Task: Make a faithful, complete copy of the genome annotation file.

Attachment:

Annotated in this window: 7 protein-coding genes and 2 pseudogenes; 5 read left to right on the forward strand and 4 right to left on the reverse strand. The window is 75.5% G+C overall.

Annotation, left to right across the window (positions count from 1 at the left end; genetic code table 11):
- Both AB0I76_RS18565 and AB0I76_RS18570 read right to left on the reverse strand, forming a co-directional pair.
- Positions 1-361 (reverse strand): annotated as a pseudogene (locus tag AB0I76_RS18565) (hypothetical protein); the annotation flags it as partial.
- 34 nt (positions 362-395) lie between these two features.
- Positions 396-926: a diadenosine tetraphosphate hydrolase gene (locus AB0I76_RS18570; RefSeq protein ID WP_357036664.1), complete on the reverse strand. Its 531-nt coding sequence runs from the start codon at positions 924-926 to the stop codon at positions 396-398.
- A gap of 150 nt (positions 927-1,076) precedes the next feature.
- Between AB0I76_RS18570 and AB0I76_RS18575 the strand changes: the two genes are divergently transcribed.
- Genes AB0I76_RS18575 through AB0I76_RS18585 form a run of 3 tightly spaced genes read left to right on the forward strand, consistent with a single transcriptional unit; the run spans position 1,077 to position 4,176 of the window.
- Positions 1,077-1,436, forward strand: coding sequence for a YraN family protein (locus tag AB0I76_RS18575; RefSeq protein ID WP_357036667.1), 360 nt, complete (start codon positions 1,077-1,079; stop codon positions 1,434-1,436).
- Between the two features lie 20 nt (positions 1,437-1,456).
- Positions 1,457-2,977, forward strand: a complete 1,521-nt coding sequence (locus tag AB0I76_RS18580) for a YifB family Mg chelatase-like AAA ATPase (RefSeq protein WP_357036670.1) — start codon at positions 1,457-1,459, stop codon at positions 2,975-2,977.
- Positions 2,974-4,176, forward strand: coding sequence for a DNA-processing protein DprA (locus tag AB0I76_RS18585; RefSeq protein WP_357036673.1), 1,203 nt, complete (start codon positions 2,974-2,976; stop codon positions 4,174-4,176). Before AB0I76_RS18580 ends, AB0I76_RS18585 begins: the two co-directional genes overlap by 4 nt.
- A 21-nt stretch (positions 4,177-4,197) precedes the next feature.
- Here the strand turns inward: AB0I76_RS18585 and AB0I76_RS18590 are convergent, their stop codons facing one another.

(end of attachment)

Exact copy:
Annotated in this window: 7 protein-coding genes and 2 pseudogenes; 5 read left to right on the forward strand and 4 right to left on the reverse strand. The window is 75.5% G+C overall.

Annotation, left to right across the window (positions count from 1 at the left end; genetic code table 11):
- Both AB0I76_RS18565 and AB0I76_RS18570 read right to left on the reverse strand, forming a co-directional pair.
- Positions 1-361 (reverse strand): annotated as a pseudogene (locus tag AB0I76_RS18565) (hypothetical protein); the annotation flags it as partial.
- 34 nt (positions 362-395) lie between these two features.
- Positions 396-926: a diadenosine tetraphosphate hydrolase gene (locus AB0I76_RS18570; RefSeq protein ID WP_357036664.1), complete on the reverse strand. Its 531-nt coding sequence runs from the start codon at positions 924-926 to the stop codon at positions 396-398.
- A gap of 150 nt (positions 927-1,076) precedes the next feature.
- Between AB0I76_RS18570 and AB0I76_RS18575 the strand changes: the two genes are divergently transcribed.
- Genes AB0I76_RS18575 through AB0I76_RS18585 form a run of 3 tightly spaced genes read left to right on the forward strand, consistent with a single transcriptional unit; the run spans position 1,077 to position 4,176 of the window.
- Positions 1,077-1,436, forward strand: coding sequence for a YraN family protein (locus tag AB0I76_RS18575; RefSeq protein ID WP_357036667.1), 360 nt, complete (start codon positions 1,077-1,079; stop codon positions 1,434-1,436).
- Between the two features lie 20 nt (positions 1,437-1,456).
- Positions 1,457-2,977, forward strand: a complete 1,521-nt coding sequence (locus tag AB0I76_RS18580) for a YifB family Mg chelatase-like AAA ATPase (RefSeq protein WP_357036670.1) — start codon at positions 1,457-1,459, stop codon at positions 2,975-2,977.
- Positions 2,974-4,176, forward strand: coding sequence for a DNA-processing protein DprA (locus tag AB0I76_RS18585; RefSeq protein WP_357036673.1), 1,203 nt, complete (start codon positions 2,974-2,976; stop codon positions 4,174-4,176). Before AB0I76_RS18580 ends, AB0I76_RS18585 begins: the two co-directional genes overlap by 4 nt.
- A 21-nt stretch (positions 4,177-4,197) precedes the next feature.
- Here the strand turns inward: AB0I76_RS18585 and AB0I76_RS18590 are convergent, their stop codons facing one another.